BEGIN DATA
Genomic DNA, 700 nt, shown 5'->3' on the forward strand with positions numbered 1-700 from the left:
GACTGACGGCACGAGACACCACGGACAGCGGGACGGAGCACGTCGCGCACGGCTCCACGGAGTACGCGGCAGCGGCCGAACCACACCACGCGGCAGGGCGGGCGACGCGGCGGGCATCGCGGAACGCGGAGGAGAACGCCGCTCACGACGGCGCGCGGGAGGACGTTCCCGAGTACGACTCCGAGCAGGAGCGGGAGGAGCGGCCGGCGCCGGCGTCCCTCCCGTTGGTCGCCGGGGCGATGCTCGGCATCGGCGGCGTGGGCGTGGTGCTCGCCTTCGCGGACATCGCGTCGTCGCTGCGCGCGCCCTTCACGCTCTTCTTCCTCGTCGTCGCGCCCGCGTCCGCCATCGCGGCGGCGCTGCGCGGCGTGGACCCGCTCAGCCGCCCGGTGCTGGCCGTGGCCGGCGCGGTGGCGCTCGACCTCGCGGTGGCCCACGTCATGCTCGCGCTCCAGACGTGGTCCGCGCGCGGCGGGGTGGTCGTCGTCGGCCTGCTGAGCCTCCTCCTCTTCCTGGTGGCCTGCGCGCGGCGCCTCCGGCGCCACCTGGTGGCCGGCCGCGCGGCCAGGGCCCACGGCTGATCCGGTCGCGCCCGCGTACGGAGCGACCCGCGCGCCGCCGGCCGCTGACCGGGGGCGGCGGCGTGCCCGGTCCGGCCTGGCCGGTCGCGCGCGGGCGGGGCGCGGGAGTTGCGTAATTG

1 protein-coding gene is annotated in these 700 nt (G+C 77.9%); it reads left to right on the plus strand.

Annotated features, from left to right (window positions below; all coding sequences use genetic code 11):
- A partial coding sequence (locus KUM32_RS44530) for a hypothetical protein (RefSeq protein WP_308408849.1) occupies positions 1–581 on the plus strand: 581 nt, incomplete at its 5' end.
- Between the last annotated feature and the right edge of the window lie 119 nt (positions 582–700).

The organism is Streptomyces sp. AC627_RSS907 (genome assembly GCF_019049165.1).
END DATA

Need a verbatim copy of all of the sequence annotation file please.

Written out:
Genomic DNA, 700 nt, shown 5'->3' on the forward strand with positions numbered 1-700 from the left:
GACTGACGGCACGAGACACCACGGACAGCGGGACGGAGCACGTCGCGCACGGCTCCACGGAGTACGCGGCAGCGGCCGAACCACACCACGCGGCAGGGCGGGCGACGCGGCGGGCATCGCGGAACGCGGAGGAGAACGCCGCTCACGACGGCGCGCGGGAGGACGTTCCCGAGTACGACTCCGAGCAGGAGCGGGAGGAGCGGCCGGCGCCGGCGTCCCTCCCGTTGGTCGCCGGGGCGATGCTCGGCATCGGCGGCGTGGGCGTGGTGCTCGCCTTCGCGGACATCGCGTCGTCGCTGCGCGCGCCCTTCACGCTCTTCTTCCTCGTCGTCGCGCCCGCGTCCGCCATCGCGGCGGCGCTGCGCGGCGTGGACCCGCTCAGCCGCCCGGTGCTGGCCGTGGCCGGCGCGGTGGCGCTCGACCTCGCGGTGGCCCACGTCATGCTCGCGCTCCAGACGTGGTCCGCGCGCGGCGGGGTGGTCGTCGTCGGCCTGCTGAGCCTCCTCCTCTTCCTGGTGGCCTGCGCGCGGCGCCTCCGGCGCCACCTGGTGGCCGGCCGCGCGGCCAGGGCCCACGGCTGATCCGGTCGCGCCCGCGTACGGAGCGACCCGCGCGCCGCCGGCCGCTGACCGGGGGCGGCGGCGTGCCCGGTCCGGCCTGGCCGGTCGCGCGCGGGCGGGGCGCGGGAGTTGCGTAATTG

1 protein-coding gene is annotated in these 700 nt (G+C 77.9%); it reads left to right on the plus strand.

Annotated features, from left to right (window positions below; all coding sequences use genetic code 11):
- A partial coding sequence (locus KUM32_RS44530) for a hypothetical protein (RefSeq protein WP_308408849.1) occupies positions 1–581 on the plus strand: 581 nt, incomplete at its 5' end.
- Between the last annotated feature and the right edge of the window lie 119 nt (positions 582–700).

The organism is Streptomyces sp. AC627_RSS907 (genome assembly GCF_019049165.1).